Re: Your cropped broadcast, are you watching a BluRay or broadcast TV when you get the cropping?
I have two ideas...

Step one - turn off Overscan.

On the TV, press 'Menu'
Then navigate down to 'Setup'
Then go down to 'Other settings'.
Then set 16:9 Overscan to 'Off'.

Step two - turn the broadcast source (Freeview BluRay player?) to something that will help... sorry I don't know the BluRay recorder quite well enough, but it wouldn't hurt to experiment.

Oh and widescreen TV's still show the black bars as they offer a 16:9 ratio, not 21:9. There are Philips TV's overseas that do away with the blackbars as they are designed around the Cinema 21:9 ratio. GREAT for movies... not so great for broadcast TV.

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  # 442261 22-Feb-2011 10:09
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Lizard1977: setting them to small, sends the bass signals to the sub.

You'll need to investigate what setting works well for you.  If you set you large floorstanders to small you may need to adjust the crossover point within your receiver to make sure you get the best sound out of it all. 

By setting it to large you're routing all the bass to the floor standers, with it set to small you're re routing some bass to the subwoofer.  You just need to make sure you're only sending the real bassy stuff to the subwoofer and not some higher frequencies that your receiver thinks your floor standers can't reproduce.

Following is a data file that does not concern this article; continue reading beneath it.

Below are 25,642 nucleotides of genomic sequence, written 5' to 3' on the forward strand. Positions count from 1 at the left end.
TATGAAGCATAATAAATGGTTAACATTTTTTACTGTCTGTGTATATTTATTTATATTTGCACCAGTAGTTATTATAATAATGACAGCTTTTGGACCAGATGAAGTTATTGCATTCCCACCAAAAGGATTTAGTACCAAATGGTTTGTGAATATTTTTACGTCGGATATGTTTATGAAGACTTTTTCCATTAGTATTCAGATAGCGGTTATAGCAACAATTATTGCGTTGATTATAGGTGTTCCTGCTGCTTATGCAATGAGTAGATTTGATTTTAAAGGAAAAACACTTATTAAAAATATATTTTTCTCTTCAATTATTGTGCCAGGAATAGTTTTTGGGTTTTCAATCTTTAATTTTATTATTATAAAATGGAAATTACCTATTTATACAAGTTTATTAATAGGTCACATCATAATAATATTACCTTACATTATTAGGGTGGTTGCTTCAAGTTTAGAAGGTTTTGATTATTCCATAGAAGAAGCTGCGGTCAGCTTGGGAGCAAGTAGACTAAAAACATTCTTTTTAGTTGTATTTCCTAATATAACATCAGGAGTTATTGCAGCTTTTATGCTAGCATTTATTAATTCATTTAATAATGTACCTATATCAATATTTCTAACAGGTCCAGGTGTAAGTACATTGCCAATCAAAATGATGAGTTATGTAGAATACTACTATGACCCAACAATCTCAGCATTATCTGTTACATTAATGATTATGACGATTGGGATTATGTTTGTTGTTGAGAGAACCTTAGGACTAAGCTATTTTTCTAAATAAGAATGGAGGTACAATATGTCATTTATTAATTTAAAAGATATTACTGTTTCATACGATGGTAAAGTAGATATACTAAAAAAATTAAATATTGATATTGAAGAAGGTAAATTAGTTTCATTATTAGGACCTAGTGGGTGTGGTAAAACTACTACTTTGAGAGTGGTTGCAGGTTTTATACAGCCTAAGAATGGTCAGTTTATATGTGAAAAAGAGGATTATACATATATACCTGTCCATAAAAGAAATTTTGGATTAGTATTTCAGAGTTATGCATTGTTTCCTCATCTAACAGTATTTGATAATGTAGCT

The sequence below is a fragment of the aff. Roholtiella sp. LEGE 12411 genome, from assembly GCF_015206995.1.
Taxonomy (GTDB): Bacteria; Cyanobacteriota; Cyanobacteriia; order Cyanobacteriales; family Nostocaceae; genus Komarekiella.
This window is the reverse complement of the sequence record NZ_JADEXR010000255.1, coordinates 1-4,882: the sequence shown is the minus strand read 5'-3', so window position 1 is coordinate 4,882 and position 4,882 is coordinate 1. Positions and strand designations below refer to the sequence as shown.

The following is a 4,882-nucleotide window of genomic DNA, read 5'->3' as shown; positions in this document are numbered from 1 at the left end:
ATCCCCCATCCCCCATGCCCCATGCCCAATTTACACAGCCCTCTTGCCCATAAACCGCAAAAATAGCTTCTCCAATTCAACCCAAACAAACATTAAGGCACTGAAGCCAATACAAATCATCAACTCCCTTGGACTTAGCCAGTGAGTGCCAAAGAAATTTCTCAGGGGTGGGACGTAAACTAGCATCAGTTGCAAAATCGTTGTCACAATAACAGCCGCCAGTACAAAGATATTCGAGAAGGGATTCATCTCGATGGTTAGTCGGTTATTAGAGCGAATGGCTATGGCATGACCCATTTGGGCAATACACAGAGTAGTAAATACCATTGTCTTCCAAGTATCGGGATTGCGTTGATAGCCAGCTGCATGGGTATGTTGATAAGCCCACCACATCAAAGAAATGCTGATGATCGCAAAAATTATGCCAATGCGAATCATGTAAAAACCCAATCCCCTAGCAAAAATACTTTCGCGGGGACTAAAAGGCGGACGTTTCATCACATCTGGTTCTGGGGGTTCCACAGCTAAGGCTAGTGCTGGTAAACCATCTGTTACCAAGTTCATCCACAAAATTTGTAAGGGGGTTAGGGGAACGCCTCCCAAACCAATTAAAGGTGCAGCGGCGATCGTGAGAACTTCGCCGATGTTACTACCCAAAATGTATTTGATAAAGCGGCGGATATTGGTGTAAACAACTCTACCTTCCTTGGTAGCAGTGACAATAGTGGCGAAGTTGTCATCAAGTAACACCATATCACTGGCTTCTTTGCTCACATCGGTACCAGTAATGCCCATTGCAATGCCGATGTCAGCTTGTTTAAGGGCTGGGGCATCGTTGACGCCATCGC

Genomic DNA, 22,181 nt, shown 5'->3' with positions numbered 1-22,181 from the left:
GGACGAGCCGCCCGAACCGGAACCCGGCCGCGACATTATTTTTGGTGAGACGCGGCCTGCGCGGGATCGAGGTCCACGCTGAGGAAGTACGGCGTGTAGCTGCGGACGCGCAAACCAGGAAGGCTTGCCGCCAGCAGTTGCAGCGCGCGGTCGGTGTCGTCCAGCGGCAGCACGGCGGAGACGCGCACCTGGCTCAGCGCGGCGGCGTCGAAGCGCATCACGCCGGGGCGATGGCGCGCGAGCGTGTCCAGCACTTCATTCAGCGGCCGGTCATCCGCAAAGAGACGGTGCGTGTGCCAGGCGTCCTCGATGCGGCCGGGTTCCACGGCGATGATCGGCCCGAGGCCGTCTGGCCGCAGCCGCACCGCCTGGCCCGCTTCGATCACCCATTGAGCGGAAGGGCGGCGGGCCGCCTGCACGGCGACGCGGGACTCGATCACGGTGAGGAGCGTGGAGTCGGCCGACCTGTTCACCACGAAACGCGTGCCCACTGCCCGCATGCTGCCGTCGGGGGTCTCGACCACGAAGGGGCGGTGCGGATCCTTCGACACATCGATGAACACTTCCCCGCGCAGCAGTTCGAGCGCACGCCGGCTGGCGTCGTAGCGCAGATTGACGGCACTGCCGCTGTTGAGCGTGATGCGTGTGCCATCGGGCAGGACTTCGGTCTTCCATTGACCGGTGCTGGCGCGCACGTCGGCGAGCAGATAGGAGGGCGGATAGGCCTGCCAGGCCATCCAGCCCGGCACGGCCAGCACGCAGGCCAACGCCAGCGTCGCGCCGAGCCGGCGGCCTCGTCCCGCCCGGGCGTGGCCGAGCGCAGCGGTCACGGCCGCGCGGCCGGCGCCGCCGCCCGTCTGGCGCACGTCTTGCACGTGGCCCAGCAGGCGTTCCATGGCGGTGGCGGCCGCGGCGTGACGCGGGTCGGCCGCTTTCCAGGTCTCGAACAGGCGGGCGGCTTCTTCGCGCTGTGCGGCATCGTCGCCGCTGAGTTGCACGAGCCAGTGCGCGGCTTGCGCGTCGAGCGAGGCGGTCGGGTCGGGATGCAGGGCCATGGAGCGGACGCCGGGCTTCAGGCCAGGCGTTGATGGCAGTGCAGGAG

The Onkyo receivers had an option called double bass where you could send bass to the speakers (set as full/large) and the subwoofer as well.

Lizard1977: No matter what I change the ratio to, it still stays cropped, which suggests to me that's how it was broadcast. 
Yup, there's all sorts of TV hack ups broadcast.

Lizard1977: black bars at the top and bottom of the screen. 

Argh! Your 16:9 screen is an aspect ratio of 1.77:1 so films shot/displayed in this aspect ratio, or 1:85:! is very close will fill the whole screen.  Films in real wide widescreen are in aspect ratios of 2.35 or 2.40:1 will still have black lines above and below on a 16:9 screen. 

Don't worry, it's all normal and the black lines wont hurt you.  You are seeing the movie as intended and not losing any of the picture/cropping etc to mush it into showing on your screen with no black bars.

http://hometheater.about.com/od/televisionbasics/a/aahdtvfaqs6a.htm

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  # 442263 22-Feb-2011 10:10
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Dunnersfella: Step one - turn off Overscan.
Great idea to check too.

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  # 442338 22-Feb-2011 12:07